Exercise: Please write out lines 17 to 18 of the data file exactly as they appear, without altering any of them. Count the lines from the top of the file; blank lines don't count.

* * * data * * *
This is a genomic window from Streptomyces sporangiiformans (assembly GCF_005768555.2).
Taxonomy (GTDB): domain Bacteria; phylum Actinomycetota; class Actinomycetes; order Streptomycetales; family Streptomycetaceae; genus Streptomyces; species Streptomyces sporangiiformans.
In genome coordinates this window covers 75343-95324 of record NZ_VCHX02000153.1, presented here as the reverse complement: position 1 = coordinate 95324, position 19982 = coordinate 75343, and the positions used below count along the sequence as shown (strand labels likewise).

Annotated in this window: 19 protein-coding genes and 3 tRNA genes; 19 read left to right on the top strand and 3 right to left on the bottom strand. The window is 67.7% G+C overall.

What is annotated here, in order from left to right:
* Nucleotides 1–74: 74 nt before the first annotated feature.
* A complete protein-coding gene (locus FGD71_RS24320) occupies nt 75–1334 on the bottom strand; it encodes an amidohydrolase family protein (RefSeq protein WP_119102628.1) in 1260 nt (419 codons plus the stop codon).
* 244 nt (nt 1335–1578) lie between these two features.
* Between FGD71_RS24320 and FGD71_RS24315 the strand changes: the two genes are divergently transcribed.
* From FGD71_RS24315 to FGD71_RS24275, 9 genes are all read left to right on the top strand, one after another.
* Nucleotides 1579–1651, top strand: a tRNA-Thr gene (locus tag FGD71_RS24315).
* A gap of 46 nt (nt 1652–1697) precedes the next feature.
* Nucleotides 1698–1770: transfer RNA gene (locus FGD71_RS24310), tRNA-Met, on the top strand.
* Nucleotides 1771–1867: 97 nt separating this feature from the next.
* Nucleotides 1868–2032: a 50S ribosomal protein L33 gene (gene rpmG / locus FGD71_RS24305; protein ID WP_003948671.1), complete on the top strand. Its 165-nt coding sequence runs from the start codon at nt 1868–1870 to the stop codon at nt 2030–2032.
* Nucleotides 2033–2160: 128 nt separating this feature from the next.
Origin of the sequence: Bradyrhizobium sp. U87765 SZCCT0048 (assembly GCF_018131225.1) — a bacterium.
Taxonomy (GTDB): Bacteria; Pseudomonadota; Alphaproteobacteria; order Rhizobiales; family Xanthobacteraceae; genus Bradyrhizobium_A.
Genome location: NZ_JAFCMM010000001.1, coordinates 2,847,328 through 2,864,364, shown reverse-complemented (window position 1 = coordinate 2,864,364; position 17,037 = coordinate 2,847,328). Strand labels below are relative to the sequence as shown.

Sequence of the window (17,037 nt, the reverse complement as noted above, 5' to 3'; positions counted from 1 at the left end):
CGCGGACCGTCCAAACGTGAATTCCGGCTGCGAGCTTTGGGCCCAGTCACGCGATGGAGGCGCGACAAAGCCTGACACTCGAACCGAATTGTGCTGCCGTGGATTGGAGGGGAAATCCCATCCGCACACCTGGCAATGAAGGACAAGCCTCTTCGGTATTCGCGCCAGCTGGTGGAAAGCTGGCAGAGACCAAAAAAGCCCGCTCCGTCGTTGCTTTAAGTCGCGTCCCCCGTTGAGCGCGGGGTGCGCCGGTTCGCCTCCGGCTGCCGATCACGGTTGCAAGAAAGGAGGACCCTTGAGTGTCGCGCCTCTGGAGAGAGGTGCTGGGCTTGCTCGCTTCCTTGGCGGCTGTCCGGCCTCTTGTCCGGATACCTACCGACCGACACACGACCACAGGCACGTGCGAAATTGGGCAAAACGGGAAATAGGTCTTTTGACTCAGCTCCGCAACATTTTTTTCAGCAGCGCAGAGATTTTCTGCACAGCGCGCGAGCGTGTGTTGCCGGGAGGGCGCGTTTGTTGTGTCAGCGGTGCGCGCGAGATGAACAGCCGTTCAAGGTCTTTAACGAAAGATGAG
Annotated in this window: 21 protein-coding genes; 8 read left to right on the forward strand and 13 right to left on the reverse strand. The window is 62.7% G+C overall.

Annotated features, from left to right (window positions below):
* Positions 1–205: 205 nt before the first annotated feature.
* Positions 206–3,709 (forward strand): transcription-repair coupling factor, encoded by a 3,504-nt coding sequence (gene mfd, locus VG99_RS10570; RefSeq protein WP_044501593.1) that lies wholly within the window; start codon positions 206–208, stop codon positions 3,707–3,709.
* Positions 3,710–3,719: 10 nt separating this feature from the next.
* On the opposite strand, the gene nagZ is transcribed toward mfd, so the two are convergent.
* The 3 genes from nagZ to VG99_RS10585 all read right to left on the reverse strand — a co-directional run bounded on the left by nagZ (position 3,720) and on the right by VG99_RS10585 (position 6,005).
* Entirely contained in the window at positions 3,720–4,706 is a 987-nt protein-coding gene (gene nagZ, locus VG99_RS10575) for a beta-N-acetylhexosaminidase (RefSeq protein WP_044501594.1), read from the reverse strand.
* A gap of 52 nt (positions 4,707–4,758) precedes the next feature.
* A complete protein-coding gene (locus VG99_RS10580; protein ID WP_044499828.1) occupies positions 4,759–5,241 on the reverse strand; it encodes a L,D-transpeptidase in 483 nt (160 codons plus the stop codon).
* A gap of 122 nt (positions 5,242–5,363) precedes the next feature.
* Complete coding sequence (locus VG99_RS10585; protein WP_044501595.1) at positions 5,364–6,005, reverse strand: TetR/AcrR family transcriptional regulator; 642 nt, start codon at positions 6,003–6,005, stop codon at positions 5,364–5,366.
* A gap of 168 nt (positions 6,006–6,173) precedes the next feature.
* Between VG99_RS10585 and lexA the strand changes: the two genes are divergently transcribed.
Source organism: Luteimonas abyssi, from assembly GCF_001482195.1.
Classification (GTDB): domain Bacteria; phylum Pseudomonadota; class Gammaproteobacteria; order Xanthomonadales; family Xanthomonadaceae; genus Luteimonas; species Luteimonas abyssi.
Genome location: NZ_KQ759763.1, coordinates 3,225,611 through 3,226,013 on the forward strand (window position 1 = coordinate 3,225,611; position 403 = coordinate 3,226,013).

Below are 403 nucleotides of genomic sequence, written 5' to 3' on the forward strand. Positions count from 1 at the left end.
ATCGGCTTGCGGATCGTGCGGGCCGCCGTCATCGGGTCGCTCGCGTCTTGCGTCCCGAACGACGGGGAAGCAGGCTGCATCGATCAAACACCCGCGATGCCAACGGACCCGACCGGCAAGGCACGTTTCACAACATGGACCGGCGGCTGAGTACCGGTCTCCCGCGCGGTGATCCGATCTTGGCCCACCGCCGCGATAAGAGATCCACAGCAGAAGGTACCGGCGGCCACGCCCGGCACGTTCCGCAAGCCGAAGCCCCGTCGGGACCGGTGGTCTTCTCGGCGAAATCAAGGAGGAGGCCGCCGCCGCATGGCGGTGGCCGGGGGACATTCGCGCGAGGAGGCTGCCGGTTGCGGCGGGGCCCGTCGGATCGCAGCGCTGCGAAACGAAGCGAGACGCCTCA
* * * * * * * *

Origin of the sequence: Bradyrhizobium sp. U87765 SZCCT0048 (assembly GCF_018131225.1) — a bacterium.
Taxonomy (GTDB): Bacteria; Pseudomonadota; Alphaproteobacteria; order Rhizobiales; family Xanthobacteraceae; genus Bradyrhizobium_A.